The geese are getting fat

WineSean Jones QC and Professor Dominic Regan review the wines on offer this Christmas.

We are back with a range of recommendations again. Not a dud amongst them. Last year we saw every major supermarket chain run a “ Buy 6 get 25% off” promotion and the serious buyer should look to swoop on these deals.

At the cheap end of the market Waitrose has miraculously delivered a red, white and rose which are from one Spanish producer and are all delectable. El Guia at £3-99 is the name. Sainsbury is also delivering real value with an own label range of grape types. The Pinot Noir for less than a fiver is sound. Marks and Spencer has recently won awards for the Froglet Rose, £6. The red is fine too.

Champagnes and “fizz”

Christmas demands good fizz. Much has been written about English sparkling wines but they are not cheap and there is no substitute for champagne. Sorry. If you are comfortable with a supermarket label then Tesco and Waitrose are in a league of their own for both vintage and non–vintage bottles. Deadly serious. If you need to buy a label then Piper–Heidsieck, Lanson, Bollinger and Taittinger are sublime but you will pay at least a tenner more. The 2002 Vintage Moet, still available in some shops, is stupendous and bears no relation to the pedestrian non–vintage. Pelorus is a New Zealand sparkler and the vintage is a ringer for Krug. Billecart Salmon makes a magnificent regular and rose champagne. If you go to Fortnums you can get both significantly cheaper by buying their own label; it is made for them by Billecart.

This year’s best reds and whites

Indeed, Fortnums’ own label range of wines is without equal. The shiraz is by Torbreck, and the Bordeaux range is supplied by deadly serious producers. The managers of the Manchester and London wine departments of Harvey Nichols are full of wisdom and they stock both the obvious and the eclectic. Those in London should consider a pilgrimage to Wholefoods, Kensington, which stocks many of the bottles rated here and a Sicilian red, Cos, for £16 which would be so much more were it French. Incidentally, if you want a serious Bordeaux that is consistently magnificent and not ludicrously expensive then seek out Lynch Bages. It is what wine merchants drink so it cannot be a dud and it isn’t.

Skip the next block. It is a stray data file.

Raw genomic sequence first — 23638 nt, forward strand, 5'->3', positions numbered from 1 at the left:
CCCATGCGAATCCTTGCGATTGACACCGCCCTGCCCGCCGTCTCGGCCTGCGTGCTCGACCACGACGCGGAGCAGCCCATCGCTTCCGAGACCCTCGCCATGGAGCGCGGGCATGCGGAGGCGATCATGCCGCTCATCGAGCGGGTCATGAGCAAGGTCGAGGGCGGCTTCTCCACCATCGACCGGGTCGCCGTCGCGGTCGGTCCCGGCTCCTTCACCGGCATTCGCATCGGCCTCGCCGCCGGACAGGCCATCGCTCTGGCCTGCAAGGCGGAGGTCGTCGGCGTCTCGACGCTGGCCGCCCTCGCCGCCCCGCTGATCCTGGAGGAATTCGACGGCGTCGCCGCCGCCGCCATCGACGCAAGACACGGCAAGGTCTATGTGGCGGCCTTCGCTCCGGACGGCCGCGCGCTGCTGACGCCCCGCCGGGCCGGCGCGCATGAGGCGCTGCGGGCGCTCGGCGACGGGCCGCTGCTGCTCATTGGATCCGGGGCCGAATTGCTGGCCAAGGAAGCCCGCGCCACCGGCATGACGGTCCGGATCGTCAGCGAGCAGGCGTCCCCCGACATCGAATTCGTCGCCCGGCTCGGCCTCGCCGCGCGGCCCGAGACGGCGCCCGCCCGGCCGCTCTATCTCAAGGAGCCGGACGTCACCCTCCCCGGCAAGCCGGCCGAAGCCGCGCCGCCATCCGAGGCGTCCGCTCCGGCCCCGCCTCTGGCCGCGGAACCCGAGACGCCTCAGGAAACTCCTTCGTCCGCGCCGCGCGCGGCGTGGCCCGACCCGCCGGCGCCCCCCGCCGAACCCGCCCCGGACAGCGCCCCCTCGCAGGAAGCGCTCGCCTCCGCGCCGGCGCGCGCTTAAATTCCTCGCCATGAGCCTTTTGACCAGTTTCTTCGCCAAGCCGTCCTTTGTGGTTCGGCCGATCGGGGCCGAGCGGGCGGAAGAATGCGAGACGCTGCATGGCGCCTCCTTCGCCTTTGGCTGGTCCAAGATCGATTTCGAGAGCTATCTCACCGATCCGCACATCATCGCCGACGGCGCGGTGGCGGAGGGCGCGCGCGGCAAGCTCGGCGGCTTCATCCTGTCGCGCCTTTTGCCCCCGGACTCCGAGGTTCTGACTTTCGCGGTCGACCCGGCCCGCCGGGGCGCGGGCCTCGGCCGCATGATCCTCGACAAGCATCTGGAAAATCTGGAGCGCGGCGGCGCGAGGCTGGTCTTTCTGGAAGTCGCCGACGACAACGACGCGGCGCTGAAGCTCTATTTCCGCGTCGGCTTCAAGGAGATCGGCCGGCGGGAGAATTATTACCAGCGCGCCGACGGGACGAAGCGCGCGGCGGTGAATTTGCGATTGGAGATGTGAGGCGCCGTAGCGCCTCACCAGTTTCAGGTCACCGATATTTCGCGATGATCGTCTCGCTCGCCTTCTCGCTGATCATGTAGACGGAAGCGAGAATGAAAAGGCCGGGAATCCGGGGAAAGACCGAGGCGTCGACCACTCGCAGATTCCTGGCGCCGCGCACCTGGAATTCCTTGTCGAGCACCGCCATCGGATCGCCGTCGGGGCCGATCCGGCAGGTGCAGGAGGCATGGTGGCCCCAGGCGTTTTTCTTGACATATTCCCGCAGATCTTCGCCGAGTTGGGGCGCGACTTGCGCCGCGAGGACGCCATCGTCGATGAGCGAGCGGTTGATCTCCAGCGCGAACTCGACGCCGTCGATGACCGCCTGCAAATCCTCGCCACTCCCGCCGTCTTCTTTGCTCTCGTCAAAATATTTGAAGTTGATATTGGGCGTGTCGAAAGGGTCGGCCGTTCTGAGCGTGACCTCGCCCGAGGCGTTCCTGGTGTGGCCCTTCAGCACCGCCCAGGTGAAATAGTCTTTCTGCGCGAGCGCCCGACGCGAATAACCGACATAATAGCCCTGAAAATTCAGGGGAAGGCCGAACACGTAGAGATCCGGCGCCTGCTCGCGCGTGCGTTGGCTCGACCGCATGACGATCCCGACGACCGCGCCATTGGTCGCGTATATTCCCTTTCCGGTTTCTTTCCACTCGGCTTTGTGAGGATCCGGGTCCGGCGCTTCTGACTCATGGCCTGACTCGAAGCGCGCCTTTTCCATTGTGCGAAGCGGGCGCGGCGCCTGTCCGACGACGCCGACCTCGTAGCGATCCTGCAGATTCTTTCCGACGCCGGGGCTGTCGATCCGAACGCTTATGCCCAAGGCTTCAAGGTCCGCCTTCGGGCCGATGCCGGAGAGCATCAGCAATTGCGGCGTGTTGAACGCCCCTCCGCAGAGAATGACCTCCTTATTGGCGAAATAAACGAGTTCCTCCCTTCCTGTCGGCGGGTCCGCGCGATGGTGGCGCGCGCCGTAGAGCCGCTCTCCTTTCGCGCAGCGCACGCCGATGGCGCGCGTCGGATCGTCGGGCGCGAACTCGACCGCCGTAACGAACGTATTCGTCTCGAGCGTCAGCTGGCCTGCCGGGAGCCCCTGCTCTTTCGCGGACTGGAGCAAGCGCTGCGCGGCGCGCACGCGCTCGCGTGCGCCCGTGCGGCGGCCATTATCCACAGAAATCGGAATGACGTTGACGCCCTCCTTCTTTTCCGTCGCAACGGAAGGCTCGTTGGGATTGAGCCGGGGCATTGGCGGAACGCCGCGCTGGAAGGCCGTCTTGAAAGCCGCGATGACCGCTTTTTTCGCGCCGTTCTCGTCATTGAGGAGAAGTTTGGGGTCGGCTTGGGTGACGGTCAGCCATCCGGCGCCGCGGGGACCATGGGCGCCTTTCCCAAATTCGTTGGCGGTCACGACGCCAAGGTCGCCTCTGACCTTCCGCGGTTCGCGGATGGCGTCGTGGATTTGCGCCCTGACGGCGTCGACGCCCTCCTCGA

You could pair turkey with serious burgundy which is not cheap but for a one off purchase it will deliver. 2009 Mersault and Puligny Montrachet will make your toes curl but you must expect to spend £30 for the experience.

Red will work too and is vital for beef. Great value is found in both Chateauneuf Du Pape and Spanish rioja. The Waitrose Chateauneuf at £19.99 is made by the Perrin boys who produce, at treble the cost, Beaucastel. Majestic has a parcel of 1994 Rioja, one of the greatest vintages of the last 50 years, for under £20. A steal.

Australian shiraz is big and warming. Clonakilla is stocked quite widely. For a sublime bottle seek out St Hallett Old Block at about £27 which is worth every penny, unlike Grange which costs ten times as much. Majestic now stock the Two Hands range of shiraz which are massive. If you like drinking upmarket rocket fuel you will not be disappointed.

A great red to accompany cold meats is Cote du Rhone and Les Dauphins is a widely stocked producer. For about £8 you get a zingy peppery flavour which can be drunk by itself but partners pasta dishes perfectly.

Chile is producing tremendous value reds and whites and we think you can trust the quality.

Cloudy Bay is famous for Sauvignon Blanc but the very best tasted in the last year has been a silky red, Pinot Noir. Sumptuous, and not at all sharp or aggressive. Bliss for £25.

Whom to ring and whom to read

If you want professional advice then the two merchants we like are Tanners and Aaron Rice at Avery (01275 812 237). The latter is superb at tracking down small parcels of wine that the big chains aren’t interested in. He has recently sourced a blinder of a French sparking wine for a tenner made by a lady who was constructing Bollinger vintages.

Two books are highly recommended. The 2013 Hugh Johnson Wine Companion, £7 online, fits in the pocket and is vital. Not only does he rate wines of the world but he gives good advice on pairing wine and food: Champagne goes with curry and fish and chips. Nick Lander, restaurant critic at the FT, has just produced a stunning insight into ‘The Art of the Restaurateur’ which is £17.99 on Amazon.

Dominic Regan, City Law School and Sean Jones, 11 KBW

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Sean Jones QC

Seán, 11 KBW, @seanjonesqc, specialises in employment law and is General Editor of Tolley’s Employment Handbook. He also works in the sports law field.

Dominic Regan

Dominic is a professor at City Law School and has advised Lord Justice Jackson on his recent reforms. He buys a lot of wine. Twitter: @krug79.